The following advertizing supplement appeared in "The
Times" Monterey Carmel Santa Cruz
The Monterey Bay Aquarium has added an oceanic whitetip shark to its million-gallon Outer Bay exhibit, becoming the only aquarium in the world to feature one of the most efficient and wide-ranging predators found in the open ocean.
The female shark was collected by aquarium staff off Baja California on a trip that also brought in yellowfin tuna, mahi-mahi- (dolphinfish) and pilotfish. The shark, which is five feet long and weighs 50 pounds, is navigating the 90-foot-long by 54-foot-wide by 35-foot-deep exhibit without problem, according to Husbandry Director Randy Hamilton.
She has even acquired an entourage of pilotfish, black-and-white striped scavengers that often accompany sharks in the wild, waiting to feed on scraps from sharks' meals. There are currently no other oceanic whitetip sharks on exhibit at any aquarium in the world.
One institution in Indonesia has kept oceanic whitetip sharks in the past, and a Hawaiian aquarium kept one behind the scenes but did not place it on exhibit. Of the 360 species of sharks on Earth, only a handful are considered dangerous to humans. The oceanic whitetip is near the top of the list. (Jacques Cousteau has described it as "the most dangerous of all sharks.")
Because oceanic whitetips live far from shore, they haven't been involved in coastal shark attacks like their more famous cousin, the great white. But they're considered to be a threat to shipwreck survivors or combat pilots shot down at sea. They were implicated in the deaths of hundreds following the World War II sinkings of the Nova Scotia, off South Africa, and the USS Indianapolis, in the Philippine Sea. (The latter ship delivered the atomic bomb that was dropped on Hiroshima, Japan.)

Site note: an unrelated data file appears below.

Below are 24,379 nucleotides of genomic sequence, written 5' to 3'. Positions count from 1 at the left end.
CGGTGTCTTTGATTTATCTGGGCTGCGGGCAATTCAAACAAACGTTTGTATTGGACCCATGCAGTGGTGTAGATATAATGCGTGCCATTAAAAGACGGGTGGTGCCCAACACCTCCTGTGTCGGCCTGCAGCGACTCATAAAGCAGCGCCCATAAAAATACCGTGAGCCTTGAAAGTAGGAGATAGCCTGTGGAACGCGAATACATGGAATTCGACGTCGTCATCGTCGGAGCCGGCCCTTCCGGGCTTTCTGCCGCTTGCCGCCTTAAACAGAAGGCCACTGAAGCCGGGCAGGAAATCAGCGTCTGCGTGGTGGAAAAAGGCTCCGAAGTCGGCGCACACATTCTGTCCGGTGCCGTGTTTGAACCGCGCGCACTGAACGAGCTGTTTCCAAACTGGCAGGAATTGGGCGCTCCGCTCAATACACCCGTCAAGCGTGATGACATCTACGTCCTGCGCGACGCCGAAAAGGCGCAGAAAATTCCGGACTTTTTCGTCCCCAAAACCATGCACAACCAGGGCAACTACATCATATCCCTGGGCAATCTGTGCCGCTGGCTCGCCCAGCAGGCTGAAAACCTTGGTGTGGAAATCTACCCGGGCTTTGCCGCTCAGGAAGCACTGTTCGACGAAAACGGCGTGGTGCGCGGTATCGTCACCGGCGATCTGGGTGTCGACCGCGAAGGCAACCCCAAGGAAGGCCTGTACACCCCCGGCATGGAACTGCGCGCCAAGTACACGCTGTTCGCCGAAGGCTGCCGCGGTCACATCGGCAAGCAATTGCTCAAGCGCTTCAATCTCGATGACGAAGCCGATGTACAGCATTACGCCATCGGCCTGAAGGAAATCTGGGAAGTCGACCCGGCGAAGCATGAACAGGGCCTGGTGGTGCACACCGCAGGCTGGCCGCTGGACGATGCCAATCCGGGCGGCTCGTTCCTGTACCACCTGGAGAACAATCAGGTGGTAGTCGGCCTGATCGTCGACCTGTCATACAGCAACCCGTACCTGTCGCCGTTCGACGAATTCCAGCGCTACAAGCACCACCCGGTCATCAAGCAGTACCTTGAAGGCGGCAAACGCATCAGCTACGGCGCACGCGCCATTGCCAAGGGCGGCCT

Like all sharks, oceanic whitetips take several years to reach reproductive age and often are caught and killed inadver5tently by commercial longline crews going after swordfish and tuna. Although oceanic whitetips are today considered to be abundant, they face threats in the future as fishing pressure increases worldwide.
"Prices for shark fins have gone through the roof in the last 10 years," said aquarium biologist Manny Ezcurra, who was part of the team that collected and transported the shark to the aquarium. "Animals that were once released as bycatch are now being targeted."
Ezcurra said staff members also hope to learn whether whitetips grow at the same rate at the aquarium as they do in the wild. Researchers have conducted similar growth-rate studies on other sharks since the aquarium opened in 1984. And, said aquarium biologist Dr. Randy Kochevar, "We hope that when people get a chance to see a magnificent shark up close like this, they'll start to think of it as something worth protecting."
The oceanic whitetip shark (Carcharhinus longimanus) is found worldwide in warmer surface waters of the open ocean. In North America, it ranges from southern California to the tropics, and from Georges Bank to the Gulf of Mexico. It's strictly an open ocean (pelagic) species, and is one of the most common sharks in warm oceanic water. Adults range in length from five to 10 feet and can weight more than 150 pounds. Individuals as long as 13 feet have been recorded. It feeds on fast-swimming fishes, including tunas, squid, barracuda and marlin, as well as on whale carcasses and even garbage. It bears live young in litters of one to 15 ups, with larger females producing larger-size litters.
More information about oceanic whitetip sharks is available online at http://www.ncf.carleton.ca/~bz050/whitetip.html.